I really appreciate your So... Harry.. you suggest
"centrifugal" is better than Vibratory (for my purpose)?"
I used the 3 main types of mass finishing equipment for close to 20
years on all types of jewelry and metals and each has their
advantages and disadvantages. Although the equipment and batches I
was running was far larger than for most jewelers, the results would
be similar for smaller equipment. Keep in mind that all tumblers are
dumb machines and wear down corners, sharp edges and pointy parts at
a higher rate than the center of flat designs. They are best for
highly modeled, rounded shapes, worst for crisp flat objects like
Rotary - the rolling barrel type tumbler.
Pros - These are quiet, easy and cheap to build and maintain and run
forever, easy to change the speed and the cutting action. The main
cutting action takes place as the media and pieces slide down the
face of rotating media. Can give a really nice finish, easiest on
sharp edges and best on center of flats.
Cons - Slowest of the 3 types and you can get more impinging if not
run correctly. (speed too high, too many parts, not enough water)
Vibratory - vibrating donut
Pros - Faster and better for fragile sculptural or heavy pieces than
a barrel. In a barrel, you can have problems with them beating each
other up. Pieces and media move in a toroidal ring around the bowl.
Can adjust the action from gentle to aggressive.
Cons - Noisy, you need a flow through system to keep the media clean
and to keep the parts cool. Because the motor is located below the
bowl, the parts and solution will heat up and can cause a slight
tarnishing to occur when burnishing. Sterling won’t come out bight
white, just a little off, we used to use a chiller to keep the
solution cool. Can be tough on motors too, we used to fry them
Centrifugal disc finisher - bowl with a spinning disc in the bottom
Pros - Fast, very, very fast. Pieces and media move in a toroidal
ring around the bowl, sort of like a vibratory on steroids.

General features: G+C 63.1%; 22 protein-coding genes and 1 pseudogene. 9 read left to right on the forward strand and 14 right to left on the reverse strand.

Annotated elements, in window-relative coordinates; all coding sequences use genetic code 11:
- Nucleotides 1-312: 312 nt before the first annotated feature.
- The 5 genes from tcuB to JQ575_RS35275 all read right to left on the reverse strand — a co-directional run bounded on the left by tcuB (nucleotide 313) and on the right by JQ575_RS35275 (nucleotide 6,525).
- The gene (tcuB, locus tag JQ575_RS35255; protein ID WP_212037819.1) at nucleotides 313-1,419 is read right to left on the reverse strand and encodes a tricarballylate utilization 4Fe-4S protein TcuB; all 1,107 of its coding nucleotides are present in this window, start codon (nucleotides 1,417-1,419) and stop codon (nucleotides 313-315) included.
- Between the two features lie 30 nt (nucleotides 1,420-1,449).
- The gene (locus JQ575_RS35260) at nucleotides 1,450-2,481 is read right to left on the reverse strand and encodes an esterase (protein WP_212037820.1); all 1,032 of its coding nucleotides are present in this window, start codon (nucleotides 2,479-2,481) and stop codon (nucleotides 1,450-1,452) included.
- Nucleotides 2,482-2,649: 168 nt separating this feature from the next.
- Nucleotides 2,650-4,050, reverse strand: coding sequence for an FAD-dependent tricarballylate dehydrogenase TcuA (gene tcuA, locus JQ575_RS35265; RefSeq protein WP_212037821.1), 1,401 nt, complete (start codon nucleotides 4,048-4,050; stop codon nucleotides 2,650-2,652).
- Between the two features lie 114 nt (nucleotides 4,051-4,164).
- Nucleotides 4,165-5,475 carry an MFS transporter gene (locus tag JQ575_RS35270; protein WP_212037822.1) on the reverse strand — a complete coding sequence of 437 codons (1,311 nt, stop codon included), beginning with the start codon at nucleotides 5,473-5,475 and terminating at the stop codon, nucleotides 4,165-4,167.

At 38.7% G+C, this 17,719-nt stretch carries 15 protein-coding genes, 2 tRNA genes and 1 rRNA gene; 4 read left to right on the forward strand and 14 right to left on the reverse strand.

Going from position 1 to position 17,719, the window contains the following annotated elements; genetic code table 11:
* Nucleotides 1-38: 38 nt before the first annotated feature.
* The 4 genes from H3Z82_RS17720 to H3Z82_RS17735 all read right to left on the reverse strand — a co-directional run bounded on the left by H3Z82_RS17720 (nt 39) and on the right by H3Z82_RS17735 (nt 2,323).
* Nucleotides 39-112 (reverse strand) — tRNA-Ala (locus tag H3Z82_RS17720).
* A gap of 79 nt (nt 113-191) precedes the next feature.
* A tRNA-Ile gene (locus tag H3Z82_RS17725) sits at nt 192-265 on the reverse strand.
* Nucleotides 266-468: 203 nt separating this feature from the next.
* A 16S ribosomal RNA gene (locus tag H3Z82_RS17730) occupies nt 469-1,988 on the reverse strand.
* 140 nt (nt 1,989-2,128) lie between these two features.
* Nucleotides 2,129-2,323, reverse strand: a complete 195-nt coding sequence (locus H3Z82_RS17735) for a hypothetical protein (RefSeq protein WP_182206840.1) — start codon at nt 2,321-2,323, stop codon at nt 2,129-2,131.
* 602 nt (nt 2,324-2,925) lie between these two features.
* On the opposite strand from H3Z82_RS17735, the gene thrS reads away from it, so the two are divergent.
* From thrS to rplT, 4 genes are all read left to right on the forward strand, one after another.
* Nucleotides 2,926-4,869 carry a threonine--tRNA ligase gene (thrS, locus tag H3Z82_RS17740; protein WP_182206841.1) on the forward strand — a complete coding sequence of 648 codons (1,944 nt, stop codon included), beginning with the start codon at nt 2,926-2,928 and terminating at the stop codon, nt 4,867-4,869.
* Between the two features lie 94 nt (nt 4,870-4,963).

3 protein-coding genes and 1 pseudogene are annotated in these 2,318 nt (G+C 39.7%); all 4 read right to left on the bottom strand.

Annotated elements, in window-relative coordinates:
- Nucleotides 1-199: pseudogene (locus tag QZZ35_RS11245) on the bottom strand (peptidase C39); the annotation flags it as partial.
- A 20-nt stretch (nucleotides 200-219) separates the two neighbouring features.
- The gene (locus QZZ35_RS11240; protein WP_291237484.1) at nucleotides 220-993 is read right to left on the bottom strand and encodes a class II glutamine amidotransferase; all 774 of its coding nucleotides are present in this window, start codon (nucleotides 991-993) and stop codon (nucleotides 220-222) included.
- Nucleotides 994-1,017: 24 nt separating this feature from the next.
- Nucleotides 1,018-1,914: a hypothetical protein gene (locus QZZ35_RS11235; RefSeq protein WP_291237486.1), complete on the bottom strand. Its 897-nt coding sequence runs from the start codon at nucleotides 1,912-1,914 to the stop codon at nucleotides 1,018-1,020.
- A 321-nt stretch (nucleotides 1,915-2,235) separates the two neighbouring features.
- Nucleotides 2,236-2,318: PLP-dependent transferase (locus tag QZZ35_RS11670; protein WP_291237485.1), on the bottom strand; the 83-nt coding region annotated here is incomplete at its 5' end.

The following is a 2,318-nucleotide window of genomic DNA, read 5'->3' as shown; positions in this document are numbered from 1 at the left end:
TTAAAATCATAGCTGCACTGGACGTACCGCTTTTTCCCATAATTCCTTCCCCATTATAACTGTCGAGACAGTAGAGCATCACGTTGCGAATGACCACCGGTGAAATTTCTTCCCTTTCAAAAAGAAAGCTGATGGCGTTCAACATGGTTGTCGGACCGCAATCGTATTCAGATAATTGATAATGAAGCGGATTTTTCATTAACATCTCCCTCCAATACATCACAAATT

Cons - Sometimes too fast, let parts go 10 minutes too long and they
might be toast. Chews up media quickly and all that friction causes
the solution to heat up quickly, needs a large flow through system
to keep the solution clean and flush out the ground up media. The
most aggressive and will wear down corners the fastest compared to
the center of a flat piece. Expensive.
Depending on the amount of money you’re planning on spending on
machine, you could probably get sample parts run in several types
and compare. Rio might do that for example. Be aware though that
media and how they are run can have a significant effect on the
finish. Like most things, if the operator is knowledgeable, you’ll
get better parts.
If I had to choose a system for wet finishing, I’d go with a rotary
tumbler. They’re simple, cheap to run and you can buy a Topline
barrel (the best IMHO) and build a base for less than a hundred
bucks that will last longer than any on the market. Run your parts
overnight in abrasive, an hour in steel shot the next day and you’re
done. I’m not a fan of the Harbor freight Lortone clones or real
Lortones for that matter, the small barrels take too long, and the
motors and bushings wear out. Also, the larger the barrel diameter,
the shorter the run time you’ll need.
For dry finishing (polishing) centrifugal is the way to go, suspend
your parts in a whirling mass of polishing media, much faster than
trying to accomplish it in either of the other 2 machines but you
pay for that speed.
Raytech has an small magnetic pin tumbler with interchangeable bowls
for centrifugal wet and dry finishing that looks intriguing and
might be good for small runs. Looks good at shows but I haven’t used
one in the shop.